Metro Detroit sizzles in week-long heat wave

No, you’re not in hell. It just feels that way.

Metro Detroiters are in for a scorching week as temperatures are expected to hover in the 90s for nearly a week.

The National Weather Service issued an excessive heat warning beginning Monday, when the mercury is supposed to top out in the upper 90s at 4 p.m.

The heat is expected to continue through Saturday, with temperatures reaching the 90s for each of the next five days. Some relief will come in the early morning hours, with temperatures dipping into the 70s.

The city of Detroit is collaborating with the city’s recreation centers and libraries to offer refuge from the heat. Here are the locations:

  • Adams Butzel Complex, 10500 Lyndon (M-F, 8 a.m. – 8 p.m.; closed Saturdays)

  • Butzel Family Center, 7737 Kercheval Avenue (M-F, 8 a.m. – 7 p.m.)

  • Clemente Recreation Center, 2631 Bagley (M-F, 8 a.m. – 8 p.m.)

  • Farwell Recreation Center, 2711 E. Outer Dr. (M-F, 8 a.m. – 7 p.m.; closed Saturdays)

  • Lasky Recreation Center, 13200 Fenelon (M-F, 12 p.m. – 8 p.m.; closed Saturdays)

  • Northwest Activities Center, 18100 Meyers (M-F, 8 a.m. – 9 p.m.; Saturday 10 a.m. – 6 p.m.)

  • Patton Recreation Center, 2301 Woodmere (M-F, 8 a.m. – 8 p.m.; closed Saturdays)

  • Kemeny Recreation Center, 2260 S. Fort (M-F, 8 a.m. – 8 p.m.; closed Saturdays)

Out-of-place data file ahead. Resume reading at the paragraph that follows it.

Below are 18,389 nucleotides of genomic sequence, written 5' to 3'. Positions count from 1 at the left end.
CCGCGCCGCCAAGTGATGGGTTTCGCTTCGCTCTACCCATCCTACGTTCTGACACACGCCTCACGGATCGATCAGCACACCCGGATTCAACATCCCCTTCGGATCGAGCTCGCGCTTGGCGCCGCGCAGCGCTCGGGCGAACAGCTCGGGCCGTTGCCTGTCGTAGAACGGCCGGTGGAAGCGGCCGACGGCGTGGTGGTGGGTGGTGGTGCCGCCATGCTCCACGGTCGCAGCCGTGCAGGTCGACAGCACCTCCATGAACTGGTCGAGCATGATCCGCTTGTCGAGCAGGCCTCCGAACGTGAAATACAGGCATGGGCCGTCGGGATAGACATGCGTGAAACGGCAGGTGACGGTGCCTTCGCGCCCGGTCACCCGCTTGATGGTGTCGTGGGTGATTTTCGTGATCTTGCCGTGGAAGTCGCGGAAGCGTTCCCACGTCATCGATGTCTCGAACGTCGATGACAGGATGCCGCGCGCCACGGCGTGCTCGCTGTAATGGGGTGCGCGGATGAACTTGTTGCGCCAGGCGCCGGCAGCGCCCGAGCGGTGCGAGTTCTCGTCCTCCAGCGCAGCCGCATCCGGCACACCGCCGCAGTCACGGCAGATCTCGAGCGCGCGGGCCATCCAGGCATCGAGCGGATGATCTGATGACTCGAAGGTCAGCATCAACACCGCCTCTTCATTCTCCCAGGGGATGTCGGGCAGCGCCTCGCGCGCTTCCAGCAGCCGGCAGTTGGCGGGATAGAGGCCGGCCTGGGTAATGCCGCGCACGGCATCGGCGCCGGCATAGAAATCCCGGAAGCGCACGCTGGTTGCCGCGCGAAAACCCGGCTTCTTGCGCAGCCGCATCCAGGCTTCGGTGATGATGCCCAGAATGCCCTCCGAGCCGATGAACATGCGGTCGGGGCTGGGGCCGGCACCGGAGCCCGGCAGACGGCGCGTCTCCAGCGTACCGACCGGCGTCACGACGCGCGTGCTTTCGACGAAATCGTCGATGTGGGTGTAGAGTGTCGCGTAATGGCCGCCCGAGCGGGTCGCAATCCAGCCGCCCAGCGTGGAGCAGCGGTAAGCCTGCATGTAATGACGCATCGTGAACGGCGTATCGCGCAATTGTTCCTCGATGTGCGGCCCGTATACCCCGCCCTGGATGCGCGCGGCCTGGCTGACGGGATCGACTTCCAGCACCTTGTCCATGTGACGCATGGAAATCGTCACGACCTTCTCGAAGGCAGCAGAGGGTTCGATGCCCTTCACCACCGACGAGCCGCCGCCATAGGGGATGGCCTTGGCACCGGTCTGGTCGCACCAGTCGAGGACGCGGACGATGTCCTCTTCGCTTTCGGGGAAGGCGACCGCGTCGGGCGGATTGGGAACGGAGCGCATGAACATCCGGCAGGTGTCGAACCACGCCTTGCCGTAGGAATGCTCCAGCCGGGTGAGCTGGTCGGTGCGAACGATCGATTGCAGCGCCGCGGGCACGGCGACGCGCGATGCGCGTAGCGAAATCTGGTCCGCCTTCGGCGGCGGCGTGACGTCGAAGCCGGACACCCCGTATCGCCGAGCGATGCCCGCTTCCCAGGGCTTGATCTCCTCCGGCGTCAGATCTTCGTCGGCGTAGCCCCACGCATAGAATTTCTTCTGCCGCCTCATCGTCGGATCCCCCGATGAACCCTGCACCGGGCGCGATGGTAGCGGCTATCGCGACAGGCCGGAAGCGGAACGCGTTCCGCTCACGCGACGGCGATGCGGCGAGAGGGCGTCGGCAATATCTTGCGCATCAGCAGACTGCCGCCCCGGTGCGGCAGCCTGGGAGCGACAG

• Crowell Recreation Center, 16630 Lahser (M-F, 8 a.m. – 8 p.m.; closed Saturdays)

  • Heilmann Recreation Center, 19601 Crusade (M-F, 8 a.m. – 8 p.m.; closed Saturdays)

City officials are urging residents to stay hydrated, check on elderly neighbors, and limit strenuous outdoor activities during peak heat hours.

“It is going to be extremely hot, and we want everyone in the city of Detroit to have a safe place to go to get some relief,” Chief Public Health Officer Denise Fair Razo said in a statement Monday. “The Detroit Health Department is working closely with the Parks and Recreation Division and Public Library branches to ensure safe, accessible cooling centers are available in neighborhoods across the city. I am asking everyone to take extra precautions, especially those who are most vulnerable. Please check in on your loved ones and neighbors, and don’t forget about pets.”

The Detroit Health Department recommends that residents be on the lookout for signs of exhaustion and heat stroke, such as nausea, confusion, and rapid or slowed heart rate.

For more tips, visit the department’s website at

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